Violence at Work (UK)


An assault is defined in English law as:`any act of the defendant which directly and either intentionally or negligently causes the plaintiff immediately to apprehend a contact with his person'.


A threat can amount to a crime of assault

A threat (by act or gesture) of an application of force can amount to a crime of assault - but only if the person doing the threatening either has the ability to immediately put into effect the application of force threatened, or they cause the subject being threatened to believe that they have.



Battery is defined in English law as`any act of the defendant which directly and intentionally or negligently causes some physical contact with the plaintiff without the plaintiff's consent'. (Brazier, 1989).

(Caressing, kissing and spitting can constitute a 'battery'.)


Criminal Assault

Crimes of assault are covered by the "Offences Against the Person Act 1861" and are graded in terms of their seriousness from Common Assault through assault occasioning actual bodily harm (A.B.H.Section 47) to unlawful wounding (Section 20) and inflicting grievous bodily harm (G.B.H. Section 18).


Assaults are usually launched when the victim is most vulnerable ( i.e. in range and distracted / looking away)

When violence erupts things generally happen and conclude very quickly indeed. So quickly that even people in the close vicinity are usually unable to intervene. The assailant normally explodes into action, rushing at the opponent with a flurry of blows and kicks. Generally the main target will be the face/ head.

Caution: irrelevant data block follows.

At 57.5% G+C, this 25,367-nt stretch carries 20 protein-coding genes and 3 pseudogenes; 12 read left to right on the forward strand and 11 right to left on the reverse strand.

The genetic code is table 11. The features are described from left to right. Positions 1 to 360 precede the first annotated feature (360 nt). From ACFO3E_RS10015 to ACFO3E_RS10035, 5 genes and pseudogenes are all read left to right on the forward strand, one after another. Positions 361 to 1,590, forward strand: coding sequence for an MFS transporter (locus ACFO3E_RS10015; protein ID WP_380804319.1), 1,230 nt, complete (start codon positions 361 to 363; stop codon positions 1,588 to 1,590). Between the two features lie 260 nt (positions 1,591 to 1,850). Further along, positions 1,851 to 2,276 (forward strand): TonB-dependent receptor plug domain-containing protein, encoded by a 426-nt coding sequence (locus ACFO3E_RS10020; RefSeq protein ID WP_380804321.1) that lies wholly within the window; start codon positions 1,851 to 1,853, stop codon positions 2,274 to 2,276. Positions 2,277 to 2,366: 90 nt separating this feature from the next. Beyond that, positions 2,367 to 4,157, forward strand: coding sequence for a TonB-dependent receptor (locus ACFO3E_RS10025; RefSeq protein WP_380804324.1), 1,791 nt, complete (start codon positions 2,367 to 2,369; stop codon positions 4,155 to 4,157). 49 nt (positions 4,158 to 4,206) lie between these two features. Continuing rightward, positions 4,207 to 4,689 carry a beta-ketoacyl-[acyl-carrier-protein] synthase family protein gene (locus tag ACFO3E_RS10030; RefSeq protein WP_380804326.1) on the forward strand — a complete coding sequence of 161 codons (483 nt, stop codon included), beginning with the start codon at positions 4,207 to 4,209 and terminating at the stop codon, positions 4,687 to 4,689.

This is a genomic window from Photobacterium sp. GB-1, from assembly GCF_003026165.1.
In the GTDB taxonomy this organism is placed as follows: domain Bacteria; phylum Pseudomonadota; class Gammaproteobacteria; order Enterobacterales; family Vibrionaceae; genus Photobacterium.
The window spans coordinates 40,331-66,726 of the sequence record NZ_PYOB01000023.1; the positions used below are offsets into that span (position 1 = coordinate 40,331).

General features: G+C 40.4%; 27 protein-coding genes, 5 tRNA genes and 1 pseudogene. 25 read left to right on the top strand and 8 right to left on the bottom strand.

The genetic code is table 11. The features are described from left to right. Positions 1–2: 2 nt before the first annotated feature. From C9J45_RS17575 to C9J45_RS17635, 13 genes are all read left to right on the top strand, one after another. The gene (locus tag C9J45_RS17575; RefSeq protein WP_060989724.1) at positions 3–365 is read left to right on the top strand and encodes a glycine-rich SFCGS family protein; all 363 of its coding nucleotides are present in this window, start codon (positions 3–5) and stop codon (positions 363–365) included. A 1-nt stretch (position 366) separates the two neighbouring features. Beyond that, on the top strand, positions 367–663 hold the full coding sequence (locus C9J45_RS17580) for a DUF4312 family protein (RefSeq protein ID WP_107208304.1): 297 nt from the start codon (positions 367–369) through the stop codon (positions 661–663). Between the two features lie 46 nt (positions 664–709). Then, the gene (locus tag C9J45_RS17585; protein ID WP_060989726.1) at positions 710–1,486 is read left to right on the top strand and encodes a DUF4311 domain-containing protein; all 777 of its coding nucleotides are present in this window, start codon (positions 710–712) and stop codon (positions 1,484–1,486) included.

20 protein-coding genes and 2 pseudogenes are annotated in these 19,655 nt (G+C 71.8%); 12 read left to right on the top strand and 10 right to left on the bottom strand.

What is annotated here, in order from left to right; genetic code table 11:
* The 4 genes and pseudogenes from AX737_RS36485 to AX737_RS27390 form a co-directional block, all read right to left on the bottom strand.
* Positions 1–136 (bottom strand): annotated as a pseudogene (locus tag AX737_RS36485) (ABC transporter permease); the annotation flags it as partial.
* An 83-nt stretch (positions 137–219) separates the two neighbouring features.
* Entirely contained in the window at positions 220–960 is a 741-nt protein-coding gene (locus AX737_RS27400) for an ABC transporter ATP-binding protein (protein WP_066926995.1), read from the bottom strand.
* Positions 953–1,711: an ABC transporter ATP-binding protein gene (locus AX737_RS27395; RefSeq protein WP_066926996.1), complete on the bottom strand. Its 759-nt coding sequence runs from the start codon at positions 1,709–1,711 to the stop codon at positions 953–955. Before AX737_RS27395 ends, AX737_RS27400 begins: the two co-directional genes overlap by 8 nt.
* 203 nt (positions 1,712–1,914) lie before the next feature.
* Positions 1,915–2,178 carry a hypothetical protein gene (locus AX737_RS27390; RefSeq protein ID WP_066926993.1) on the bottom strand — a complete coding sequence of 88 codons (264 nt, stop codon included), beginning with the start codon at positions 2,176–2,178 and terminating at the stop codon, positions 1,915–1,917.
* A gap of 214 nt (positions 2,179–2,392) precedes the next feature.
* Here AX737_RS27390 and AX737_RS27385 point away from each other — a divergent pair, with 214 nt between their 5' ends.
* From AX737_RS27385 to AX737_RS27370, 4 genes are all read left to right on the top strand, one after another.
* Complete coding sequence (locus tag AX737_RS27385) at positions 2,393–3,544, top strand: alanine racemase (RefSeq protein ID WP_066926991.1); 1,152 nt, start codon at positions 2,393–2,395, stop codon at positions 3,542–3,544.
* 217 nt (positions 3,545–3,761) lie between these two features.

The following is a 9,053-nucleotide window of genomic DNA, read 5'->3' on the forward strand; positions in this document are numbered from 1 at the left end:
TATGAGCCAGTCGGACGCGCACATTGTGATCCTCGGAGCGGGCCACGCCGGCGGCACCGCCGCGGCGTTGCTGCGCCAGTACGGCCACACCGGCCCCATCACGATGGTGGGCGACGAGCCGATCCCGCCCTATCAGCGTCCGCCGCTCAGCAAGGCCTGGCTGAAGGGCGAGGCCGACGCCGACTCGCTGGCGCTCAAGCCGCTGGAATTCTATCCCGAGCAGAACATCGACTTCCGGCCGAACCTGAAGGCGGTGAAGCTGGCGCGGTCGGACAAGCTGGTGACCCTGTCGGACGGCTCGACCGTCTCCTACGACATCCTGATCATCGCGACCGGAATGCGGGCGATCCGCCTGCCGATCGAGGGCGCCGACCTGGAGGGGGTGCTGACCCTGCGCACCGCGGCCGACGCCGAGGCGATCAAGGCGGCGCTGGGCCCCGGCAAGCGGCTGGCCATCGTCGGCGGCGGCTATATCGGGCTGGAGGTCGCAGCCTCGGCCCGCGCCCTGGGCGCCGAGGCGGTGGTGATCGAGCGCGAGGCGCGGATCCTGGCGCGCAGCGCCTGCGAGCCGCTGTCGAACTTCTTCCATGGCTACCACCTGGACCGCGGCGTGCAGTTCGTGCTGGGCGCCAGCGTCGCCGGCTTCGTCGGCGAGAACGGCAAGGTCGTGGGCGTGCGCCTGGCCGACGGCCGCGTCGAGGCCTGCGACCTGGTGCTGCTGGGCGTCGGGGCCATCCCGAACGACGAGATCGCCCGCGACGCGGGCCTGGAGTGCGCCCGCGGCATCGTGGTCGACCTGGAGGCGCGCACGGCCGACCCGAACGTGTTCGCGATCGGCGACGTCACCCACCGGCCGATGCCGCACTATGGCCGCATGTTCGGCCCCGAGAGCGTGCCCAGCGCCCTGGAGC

The ‘victim' usually responds in one of three way :

  • they back off trying to get out of range and away

  • they react defensively to protect and shield themselves

  • they grab hold of the attacker and begin to wrestle and grapple

If the action chosen is to run, or back away, or to protect defensively, the assault will usually be over very quickly and the parties will generally disengage. This is particularly true where other people are present.

If the option chosen is to retaliate by fighting then the struggle could become more prolonged, with hair pulling, scratching, gouging and biting. This is likely to add to the severity of the outcome.


The most predominant form of assault is the overarm ‘hammer' blow

In studies of nursery children, the fighting behaviour almost completely mirrors that of adults. A rapid assault and it is all over. The attack may take the form of hair pulling, pushing, pulling, kicking or biting, but it is most commonly the overarm blow where the palm-side of the hand (maybe as a fist) beats down on to the victim. It may seem very primitive but it is effective. This style of assault occurs in widely different cultures around the world, and could even be regarded as an ‘inborn' attack pattern.

Where a violent person picks up a big object to be used as a weapon it is likely (although never certain) that they will resort to this mode of attack.


Some assaults seem to happen out of the blue

Some violent assaults occur without any apparent provocation by the victim (i.e. where the victim has been selected at random and attacked without warning). But, most assaults are preceeded by some form of communication between the parties (verbal or non verbal) which stimulates hostility and aggression.